The majority of kitchen fires start because items like paper towels, pot holders, aprons, aerosol cans, recipe cards, etc. are too close to an open flame or hot burner. Additionally, grease builds up on stoves and ovens causes fires to ignite and spread quickly.
To stay safe: Always keep a three-foot buffer around a hot stove, never leave a hot stove unattended, and keep a small fire extinguisher in plain sight in the kitchen.
2. Children playing with fire.
Children are naturally curious about fire, and it’s normal for them to go through a phase when they experiment with it, often lighting things or playing with matches. While that's dangerous enough, too often, they get scared or panic once they see the flame spread, sometimes running away or throwing it aside, making it worse. Children are also scared about being caught and scolded by parents.
To stay safe: Educate your children about fire and teach them basic prevention and safety methods.
3. Smoking and cigarettes.
Smokers who fall asleep with lit cigarettes or fail to put them out adequately is a common cause of home fires. In fact, it used to be the #1 cause of home fires (but there’s been a slight decline in the number of smokers), but it still is the leading cause of home fire fatalities.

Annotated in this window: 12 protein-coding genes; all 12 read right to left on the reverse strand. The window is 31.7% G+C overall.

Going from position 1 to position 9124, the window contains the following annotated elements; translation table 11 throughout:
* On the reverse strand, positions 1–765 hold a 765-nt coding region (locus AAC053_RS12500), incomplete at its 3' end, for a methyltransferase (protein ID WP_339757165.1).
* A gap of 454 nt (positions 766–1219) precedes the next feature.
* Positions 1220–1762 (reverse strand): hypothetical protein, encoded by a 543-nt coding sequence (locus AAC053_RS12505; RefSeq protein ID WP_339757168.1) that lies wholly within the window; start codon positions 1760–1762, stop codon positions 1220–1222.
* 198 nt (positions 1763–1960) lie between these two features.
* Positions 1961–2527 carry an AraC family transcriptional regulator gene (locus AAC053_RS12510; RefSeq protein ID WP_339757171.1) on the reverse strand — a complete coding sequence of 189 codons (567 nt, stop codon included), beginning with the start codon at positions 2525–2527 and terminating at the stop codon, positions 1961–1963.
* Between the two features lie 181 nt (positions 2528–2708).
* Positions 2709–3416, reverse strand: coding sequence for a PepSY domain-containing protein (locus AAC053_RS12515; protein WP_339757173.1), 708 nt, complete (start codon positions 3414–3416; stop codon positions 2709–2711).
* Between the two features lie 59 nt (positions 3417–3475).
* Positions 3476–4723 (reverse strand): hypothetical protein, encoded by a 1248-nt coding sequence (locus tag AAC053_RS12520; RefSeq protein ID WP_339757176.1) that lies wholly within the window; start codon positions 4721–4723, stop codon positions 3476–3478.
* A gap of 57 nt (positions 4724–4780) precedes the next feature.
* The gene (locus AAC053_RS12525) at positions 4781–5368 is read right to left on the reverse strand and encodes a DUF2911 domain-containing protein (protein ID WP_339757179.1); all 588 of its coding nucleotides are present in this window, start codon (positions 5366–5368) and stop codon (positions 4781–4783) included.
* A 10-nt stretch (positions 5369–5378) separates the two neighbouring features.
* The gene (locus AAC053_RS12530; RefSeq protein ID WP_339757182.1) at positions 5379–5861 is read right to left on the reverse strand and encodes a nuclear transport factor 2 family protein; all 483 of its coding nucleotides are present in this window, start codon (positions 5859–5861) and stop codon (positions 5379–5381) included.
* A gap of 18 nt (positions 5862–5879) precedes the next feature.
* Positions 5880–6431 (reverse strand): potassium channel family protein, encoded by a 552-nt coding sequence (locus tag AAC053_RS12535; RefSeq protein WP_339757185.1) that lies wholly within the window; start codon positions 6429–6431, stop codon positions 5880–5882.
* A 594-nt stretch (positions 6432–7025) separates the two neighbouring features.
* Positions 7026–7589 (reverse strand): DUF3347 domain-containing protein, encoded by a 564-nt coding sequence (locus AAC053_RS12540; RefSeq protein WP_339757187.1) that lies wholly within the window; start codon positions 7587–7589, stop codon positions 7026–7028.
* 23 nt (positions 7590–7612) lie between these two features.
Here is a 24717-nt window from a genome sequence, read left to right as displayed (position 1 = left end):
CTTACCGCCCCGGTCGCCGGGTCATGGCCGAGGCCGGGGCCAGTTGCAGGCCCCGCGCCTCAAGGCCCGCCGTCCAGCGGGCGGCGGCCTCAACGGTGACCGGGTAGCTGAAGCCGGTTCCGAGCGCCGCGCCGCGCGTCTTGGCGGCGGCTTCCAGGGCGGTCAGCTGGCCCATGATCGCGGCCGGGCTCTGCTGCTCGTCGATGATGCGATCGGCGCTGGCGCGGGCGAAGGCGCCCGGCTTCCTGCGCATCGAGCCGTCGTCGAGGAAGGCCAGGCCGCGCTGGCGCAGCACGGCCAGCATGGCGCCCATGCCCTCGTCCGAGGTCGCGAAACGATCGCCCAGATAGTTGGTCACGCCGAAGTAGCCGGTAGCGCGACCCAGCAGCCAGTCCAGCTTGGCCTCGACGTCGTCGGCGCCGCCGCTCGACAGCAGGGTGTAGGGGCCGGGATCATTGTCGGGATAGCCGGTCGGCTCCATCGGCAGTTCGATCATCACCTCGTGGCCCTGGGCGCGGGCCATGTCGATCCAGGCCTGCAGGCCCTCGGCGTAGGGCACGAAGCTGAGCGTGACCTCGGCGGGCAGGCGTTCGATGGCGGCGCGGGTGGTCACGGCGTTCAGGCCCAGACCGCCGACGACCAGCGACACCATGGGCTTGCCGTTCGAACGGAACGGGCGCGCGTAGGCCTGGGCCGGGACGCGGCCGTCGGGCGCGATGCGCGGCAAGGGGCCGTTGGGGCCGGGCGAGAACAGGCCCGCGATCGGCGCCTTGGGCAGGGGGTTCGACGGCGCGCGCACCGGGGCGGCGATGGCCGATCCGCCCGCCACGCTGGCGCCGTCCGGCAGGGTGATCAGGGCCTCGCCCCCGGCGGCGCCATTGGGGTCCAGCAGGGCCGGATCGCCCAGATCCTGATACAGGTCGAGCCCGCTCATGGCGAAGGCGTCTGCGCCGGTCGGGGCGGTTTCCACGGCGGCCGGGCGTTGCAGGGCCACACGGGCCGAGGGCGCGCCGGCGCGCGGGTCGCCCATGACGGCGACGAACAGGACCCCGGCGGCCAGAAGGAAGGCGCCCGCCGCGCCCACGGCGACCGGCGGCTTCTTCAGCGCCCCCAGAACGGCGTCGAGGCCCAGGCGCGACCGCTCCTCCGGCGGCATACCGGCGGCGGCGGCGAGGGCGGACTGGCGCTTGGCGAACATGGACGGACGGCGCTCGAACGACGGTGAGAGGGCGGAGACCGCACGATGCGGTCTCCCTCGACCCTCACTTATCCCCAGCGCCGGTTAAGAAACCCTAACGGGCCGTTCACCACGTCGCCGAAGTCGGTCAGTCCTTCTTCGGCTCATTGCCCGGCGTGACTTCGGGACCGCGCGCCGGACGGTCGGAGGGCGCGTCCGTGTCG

To stay safe: This one is obvious – don’t ever smoke in bed or while lying down on that comfy couch.
4. Portable heaters.
Portable heaters and other hot air appliances can be extremely dangerous, especially when people leave them on when they are not in the room. If they are too close to furniture, curtains, or even catch dust balls, they can easily ignite and cause fires.
To stay safe: Always turn off and unplug a heater before you leave the room.
While traditional wood burning fireplaces are not allowed per new building codes, they still are common in older homes. But they can also be the cause of home fires when sparks fly out of fireplaces not covered by a screen or embers travel out of the chimney and ignite a dry roof.
To stay safe: Consider a safer wood burning stove instead of a fireplace, but get your chimney cleaned if you do use one.
6. A screw or nail that pierces wiring.
A simple nail or screw put into the wall when hanging a picture, mirror, or other decoration can easily pass through the sheetrock and pierce exposed wires, especially in older homes that don’t have wall plates built in. Once a wire is even nicked, a nonstop electric current will be running inside of insulation behind a closed wall – a recipe for a smoldering blaze.